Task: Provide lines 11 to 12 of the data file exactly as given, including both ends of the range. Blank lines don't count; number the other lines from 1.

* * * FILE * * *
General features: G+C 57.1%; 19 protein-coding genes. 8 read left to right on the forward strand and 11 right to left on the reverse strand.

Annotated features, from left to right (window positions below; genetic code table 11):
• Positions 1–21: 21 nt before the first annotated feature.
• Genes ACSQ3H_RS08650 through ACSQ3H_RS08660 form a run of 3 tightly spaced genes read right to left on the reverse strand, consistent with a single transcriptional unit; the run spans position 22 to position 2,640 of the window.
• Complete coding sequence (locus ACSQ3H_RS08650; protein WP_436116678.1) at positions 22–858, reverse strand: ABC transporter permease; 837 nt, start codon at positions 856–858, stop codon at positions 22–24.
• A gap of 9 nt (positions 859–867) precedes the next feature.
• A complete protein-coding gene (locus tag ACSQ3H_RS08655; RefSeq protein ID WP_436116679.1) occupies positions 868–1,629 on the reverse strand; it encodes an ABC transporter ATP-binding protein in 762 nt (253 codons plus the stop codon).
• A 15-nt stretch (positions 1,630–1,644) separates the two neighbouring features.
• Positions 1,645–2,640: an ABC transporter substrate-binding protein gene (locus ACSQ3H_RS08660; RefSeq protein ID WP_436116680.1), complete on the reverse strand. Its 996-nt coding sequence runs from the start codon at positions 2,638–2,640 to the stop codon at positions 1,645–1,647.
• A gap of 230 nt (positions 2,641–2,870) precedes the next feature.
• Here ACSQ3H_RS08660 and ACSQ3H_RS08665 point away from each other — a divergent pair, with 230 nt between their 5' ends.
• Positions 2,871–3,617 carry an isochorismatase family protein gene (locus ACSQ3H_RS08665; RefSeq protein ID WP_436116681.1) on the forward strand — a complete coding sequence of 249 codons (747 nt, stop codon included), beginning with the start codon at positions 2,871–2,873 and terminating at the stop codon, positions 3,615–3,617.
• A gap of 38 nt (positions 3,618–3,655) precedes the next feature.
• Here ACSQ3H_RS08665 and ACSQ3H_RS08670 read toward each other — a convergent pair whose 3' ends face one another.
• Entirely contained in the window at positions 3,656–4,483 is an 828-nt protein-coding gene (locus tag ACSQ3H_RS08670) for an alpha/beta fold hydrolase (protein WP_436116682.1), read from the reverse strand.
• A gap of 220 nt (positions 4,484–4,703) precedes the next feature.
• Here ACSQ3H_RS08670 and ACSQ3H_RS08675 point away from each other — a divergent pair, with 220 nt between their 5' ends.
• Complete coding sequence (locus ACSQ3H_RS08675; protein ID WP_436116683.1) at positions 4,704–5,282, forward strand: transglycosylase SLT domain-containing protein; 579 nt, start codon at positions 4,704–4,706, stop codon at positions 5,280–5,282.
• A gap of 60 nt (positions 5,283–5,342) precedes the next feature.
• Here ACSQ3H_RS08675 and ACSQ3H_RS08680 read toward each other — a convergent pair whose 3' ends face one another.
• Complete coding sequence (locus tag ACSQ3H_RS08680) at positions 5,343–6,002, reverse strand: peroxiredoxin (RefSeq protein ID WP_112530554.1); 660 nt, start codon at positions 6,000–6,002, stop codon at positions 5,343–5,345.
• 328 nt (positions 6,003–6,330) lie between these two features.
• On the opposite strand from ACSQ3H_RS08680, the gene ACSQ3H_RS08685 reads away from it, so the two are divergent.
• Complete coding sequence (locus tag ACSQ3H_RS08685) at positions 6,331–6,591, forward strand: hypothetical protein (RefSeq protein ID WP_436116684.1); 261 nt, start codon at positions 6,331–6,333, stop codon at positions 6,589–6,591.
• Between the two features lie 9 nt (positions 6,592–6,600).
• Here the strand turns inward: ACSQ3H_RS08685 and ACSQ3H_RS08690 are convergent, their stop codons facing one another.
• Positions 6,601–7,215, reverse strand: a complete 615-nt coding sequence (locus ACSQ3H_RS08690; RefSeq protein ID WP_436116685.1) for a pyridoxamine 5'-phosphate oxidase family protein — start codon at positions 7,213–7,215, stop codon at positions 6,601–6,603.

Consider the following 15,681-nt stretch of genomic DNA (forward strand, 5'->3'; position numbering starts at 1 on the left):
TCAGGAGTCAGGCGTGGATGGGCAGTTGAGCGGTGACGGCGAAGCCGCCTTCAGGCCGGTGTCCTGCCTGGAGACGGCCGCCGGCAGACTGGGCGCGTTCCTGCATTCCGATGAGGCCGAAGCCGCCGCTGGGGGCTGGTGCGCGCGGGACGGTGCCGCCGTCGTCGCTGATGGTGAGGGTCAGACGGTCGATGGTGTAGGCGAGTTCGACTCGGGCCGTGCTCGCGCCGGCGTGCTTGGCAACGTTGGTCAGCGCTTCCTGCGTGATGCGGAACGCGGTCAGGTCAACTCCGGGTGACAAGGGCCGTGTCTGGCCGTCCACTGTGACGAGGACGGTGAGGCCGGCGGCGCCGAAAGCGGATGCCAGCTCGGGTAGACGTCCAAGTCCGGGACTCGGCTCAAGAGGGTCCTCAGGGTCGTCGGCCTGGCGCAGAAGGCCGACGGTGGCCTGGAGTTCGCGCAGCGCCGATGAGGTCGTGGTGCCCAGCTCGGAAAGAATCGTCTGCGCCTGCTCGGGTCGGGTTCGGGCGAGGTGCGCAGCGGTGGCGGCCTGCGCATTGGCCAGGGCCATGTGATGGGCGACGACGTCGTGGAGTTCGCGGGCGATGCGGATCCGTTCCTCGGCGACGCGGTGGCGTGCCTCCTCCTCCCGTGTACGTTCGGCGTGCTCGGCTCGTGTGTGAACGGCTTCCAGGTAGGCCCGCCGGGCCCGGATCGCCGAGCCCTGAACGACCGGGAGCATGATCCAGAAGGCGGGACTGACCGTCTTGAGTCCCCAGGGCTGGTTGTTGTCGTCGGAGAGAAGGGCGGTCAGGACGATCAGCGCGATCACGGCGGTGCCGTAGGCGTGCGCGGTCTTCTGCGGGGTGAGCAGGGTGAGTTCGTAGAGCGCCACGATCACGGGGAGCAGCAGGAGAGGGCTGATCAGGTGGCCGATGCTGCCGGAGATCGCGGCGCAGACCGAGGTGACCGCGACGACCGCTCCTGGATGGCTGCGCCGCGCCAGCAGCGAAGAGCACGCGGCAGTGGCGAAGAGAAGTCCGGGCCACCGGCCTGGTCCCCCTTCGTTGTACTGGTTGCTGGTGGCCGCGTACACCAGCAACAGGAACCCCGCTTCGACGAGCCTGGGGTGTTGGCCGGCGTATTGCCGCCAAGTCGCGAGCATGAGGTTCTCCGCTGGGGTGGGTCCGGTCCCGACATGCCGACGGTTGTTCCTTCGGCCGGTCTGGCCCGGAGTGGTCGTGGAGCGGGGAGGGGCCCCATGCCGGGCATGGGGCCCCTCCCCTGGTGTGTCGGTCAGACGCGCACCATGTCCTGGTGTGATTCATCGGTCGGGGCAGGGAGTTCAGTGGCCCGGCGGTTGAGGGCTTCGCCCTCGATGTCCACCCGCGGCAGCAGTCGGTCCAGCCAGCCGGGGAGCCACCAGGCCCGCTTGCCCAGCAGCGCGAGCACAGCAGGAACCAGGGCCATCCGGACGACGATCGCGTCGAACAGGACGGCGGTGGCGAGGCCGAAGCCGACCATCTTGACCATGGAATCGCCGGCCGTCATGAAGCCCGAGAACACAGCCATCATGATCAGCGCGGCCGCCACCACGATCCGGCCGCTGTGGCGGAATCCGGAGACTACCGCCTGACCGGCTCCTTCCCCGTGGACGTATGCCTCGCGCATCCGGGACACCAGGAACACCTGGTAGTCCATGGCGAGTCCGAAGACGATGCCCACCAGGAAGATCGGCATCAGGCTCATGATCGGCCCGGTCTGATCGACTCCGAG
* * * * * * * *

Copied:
• Here ACSQ3H_RS08660 and ACSQ3H_RS08665 point away from each other — a divergent pair, with 230 nt between their 5' ends.
• Positions 2,871–3,617 carry an isochorismatase family protein gene (locus ACSQ3H_RS08665; RefSeq protein ID WP_436116681.1) on the forward strand — a complete coding sequence of 249 codons (747 nt, stop codon included), beginning with the start codon at positions 2,871–2,873 and terminating at the stop codon, positions 3,615–3,617.